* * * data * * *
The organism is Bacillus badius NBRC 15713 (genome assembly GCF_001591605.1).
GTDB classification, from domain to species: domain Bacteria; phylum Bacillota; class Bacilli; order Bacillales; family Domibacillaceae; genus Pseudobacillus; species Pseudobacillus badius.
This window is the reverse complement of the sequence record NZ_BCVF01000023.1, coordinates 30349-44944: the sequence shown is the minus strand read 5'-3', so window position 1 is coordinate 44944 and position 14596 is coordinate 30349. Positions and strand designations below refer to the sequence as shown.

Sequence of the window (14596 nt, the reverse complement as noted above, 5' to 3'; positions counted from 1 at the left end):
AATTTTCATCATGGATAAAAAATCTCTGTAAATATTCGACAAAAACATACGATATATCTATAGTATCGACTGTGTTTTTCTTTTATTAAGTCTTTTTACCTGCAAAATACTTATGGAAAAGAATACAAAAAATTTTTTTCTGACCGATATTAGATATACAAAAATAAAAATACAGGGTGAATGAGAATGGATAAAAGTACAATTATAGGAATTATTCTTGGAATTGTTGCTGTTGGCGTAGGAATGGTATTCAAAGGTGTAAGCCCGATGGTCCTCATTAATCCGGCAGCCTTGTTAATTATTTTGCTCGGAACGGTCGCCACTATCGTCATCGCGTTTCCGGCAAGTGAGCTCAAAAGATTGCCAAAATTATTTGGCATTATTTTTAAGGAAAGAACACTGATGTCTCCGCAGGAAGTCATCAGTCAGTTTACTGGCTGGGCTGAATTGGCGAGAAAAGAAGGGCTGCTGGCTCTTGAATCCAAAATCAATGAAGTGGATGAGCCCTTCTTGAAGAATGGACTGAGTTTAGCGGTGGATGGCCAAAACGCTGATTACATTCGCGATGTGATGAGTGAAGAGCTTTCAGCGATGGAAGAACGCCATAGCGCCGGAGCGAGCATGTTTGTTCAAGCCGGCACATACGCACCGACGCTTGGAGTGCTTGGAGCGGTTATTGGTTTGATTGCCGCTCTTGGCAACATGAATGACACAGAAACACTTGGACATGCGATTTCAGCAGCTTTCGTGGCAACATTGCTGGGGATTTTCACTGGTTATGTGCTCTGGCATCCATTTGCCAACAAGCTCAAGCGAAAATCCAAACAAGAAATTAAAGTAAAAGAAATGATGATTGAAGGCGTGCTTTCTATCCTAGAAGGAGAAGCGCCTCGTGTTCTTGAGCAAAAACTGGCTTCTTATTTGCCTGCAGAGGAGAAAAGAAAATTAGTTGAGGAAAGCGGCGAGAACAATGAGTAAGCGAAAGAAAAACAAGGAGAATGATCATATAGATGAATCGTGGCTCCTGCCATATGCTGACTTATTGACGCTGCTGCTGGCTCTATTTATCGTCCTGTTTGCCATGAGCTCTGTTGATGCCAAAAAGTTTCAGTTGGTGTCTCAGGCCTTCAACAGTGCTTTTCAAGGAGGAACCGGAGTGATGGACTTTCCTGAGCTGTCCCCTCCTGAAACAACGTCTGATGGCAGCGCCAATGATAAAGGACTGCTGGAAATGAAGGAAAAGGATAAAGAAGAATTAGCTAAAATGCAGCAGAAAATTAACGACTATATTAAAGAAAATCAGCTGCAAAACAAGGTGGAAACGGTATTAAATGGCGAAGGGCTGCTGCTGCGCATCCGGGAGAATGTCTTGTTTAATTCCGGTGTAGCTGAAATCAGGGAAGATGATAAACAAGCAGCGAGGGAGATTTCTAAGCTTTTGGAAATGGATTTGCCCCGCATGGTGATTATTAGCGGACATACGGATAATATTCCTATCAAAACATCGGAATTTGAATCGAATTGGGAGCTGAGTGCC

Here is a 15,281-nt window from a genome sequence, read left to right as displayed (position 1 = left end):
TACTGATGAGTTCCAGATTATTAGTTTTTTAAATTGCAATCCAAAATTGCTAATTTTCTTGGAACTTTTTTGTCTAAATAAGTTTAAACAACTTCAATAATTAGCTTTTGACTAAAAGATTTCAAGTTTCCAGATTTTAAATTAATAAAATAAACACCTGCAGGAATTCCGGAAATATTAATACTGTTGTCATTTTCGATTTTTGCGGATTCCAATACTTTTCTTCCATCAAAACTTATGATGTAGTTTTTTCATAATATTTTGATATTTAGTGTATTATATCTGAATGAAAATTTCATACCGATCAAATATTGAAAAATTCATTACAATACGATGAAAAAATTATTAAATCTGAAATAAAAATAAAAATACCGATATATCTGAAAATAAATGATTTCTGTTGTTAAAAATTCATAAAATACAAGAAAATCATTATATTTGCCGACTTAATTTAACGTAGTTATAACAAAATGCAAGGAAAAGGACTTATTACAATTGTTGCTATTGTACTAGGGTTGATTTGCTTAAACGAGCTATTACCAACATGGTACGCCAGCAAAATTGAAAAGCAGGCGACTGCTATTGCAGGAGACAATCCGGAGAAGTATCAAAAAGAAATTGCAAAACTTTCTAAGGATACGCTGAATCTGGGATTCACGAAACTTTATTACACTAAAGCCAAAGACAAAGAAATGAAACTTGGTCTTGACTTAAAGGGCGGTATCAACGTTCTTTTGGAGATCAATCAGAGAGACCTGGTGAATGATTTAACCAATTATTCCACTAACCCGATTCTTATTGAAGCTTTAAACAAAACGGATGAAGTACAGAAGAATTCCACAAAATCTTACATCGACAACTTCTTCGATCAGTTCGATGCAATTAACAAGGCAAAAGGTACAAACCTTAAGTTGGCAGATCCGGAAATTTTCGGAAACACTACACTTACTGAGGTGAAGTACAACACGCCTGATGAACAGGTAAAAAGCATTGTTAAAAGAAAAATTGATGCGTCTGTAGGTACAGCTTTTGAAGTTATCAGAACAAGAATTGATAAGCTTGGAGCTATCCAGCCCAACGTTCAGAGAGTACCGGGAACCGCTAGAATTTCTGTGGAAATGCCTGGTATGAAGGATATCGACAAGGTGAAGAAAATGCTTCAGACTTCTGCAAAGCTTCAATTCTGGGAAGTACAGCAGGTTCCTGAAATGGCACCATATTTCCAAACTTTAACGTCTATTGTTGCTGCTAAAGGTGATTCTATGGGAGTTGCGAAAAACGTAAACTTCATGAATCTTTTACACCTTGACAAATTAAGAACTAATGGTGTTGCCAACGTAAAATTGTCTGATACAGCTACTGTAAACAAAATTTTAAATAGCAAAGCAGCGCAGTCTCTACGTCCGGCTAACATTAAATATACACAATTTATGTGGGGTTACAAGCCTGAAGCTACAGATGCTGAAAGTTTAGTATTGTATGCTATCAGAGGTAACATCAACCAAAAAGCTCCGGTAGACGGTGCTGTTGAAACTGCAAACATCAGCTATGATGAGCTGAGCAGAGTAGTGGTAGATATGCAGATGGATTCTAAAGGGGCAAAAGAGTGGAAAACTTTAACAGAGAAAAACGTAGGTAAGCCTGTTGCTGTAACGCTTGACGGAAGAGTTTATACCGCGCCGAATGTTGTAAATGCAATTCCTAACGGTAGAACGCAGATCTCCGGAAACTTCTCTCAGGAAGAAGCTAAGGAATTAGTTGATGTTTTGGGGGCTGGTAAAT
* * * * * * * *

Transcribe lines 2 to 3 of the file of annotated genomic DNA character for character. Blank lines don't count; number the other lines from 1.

GTDB classification, from domain to species: domain Bacteria; phylum Bacillota; class Bacilli; order Bacillales; family Domibacillaceae; genus Pseudobacillus; species Pseudobacillus badius.
This window is the reverse complement of the sequence record NZ_BCVF01000023.1, coordinates 30349-44944: the sequence shown is the minus strand read 5'-3', so window position 1 is coordinate 44944 and position 14596 is coordinate 30349. Positions and strand designations below refer to the sequence as shown.